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Gastroenterology. 2009 Sep;137(3):914-23. doi: 10.1053/j.gastro.2009.05.050. Epub 2009 May 29.

Saccharomyces boulardii inhibits EGF receptor signaling and intestinal tumor growth in Apc(min) mice.

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Division of Gastroenterology, Department of Medicine, Beth Israel Deaconess Medical Center, Harvard Medical School, Boston, Massachusetts 02215, USA.



Saccharomyces boulardii (Sb) is a probiotic yeast with anti-inflammatory and anti-microbial activities and has been used for decades in the prevention and treatment of a variety of human gastrointestinal disorders. We reported previously that Sb modulates host inflammatory responses through down-regulation of extracellular signal-regulated kinase (Erk)1/2 activities both in vitro and in vivo. The aim of this study was to identify upstream mediators responsible for extracellular signal-regulated kinase (Erk)1/2 inactivation and to examine the effects of Sb on tumor development in Apc(Min) mice.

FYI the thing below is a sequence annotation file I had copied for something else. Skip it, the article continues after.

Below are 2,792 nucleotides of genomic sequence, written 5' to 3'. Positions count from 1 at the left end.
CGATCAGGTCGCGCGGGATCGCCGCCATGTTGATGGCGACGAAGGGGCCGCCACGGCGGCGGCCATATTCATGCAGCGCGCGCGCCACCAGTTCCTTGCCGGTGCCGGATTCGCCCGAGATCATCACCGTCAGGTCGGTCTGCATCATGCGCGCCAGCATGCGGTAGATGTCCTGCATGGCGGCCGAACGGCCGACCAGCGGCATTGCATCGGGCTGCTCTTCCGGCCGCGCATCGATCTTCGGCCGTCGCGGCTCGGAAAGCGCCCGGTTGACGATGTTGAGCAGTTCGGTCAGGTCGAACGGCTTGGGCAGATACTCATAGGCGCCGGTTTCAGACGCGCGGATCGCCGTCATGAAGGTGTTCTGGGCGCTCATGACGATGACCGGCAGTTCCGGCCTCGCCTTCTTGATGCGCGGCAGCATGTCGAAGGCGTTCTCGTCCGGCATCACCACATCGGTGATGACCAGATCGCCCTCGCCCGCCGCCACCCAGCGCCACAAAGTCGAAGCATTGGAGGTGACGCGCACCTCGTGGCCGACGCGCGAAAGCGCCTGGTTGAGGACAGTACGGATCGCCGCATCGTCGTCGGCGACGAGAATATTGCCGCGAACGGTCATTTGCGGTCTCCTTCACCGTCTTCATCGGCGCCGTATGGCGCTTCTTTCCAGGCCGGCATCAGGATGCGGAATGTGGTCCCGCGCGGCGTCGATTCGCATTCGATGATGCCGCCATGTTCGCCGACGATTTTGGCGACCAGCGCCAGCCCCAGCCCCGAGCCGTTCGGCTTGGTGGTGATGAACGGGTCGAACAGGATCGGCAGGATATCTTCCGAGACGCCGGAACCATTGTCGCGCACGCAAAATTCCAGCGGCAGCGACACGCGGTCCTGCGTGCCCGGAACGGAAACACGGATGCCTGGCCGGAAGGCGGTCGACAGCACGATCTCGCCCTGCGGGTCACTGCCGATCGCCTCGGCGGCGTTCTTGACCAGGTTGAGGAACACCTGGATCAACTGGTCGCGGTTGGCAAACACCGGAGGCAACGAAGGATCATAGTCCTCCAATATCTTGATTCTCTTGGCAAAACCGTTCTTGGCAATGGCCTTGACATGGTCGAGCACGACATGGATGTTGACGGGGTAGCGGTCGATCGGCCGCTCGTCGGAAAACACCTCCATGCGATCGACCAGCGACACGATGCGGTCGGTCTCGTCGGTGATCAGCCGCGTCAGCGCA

Signaling studies of colon cancer cells were done by western blot. Cell proliferation was measured by MTS and BrdU assay. Apoptosis was examined by flow cytometry, tunel assay and caspase assay. Apc(Min) mice were orally given Sb for 9 weeks before sacrifice for tumor analysis.


We found that the epidermal growth factor receptor (EGFR) was deactivated upon exposure to Sb, leading to inactivation of both the EGFR-Erk and EGFR-Akt pathways. In human colonic cancer cells, Sb prevented EGF-induced proliferation, reduced cell colony formation, and promoted apoptosis. HER-2, HER-3, and insulin-like growth factor-1 receptor were also found to be inactivated by Sb. Oral intake of Sb reduced intestinal tumor growth and dysplasia in C57BL/6J Min/+ (Apc(Min)) mice.


Thus, in addition to its anti-inflammatory effects, Sb inhibits EGFR and other receptor tyrosine kinase signaling and thereby may also serve a novel therapeutic or prophylactic role in intestinal neoplasia.

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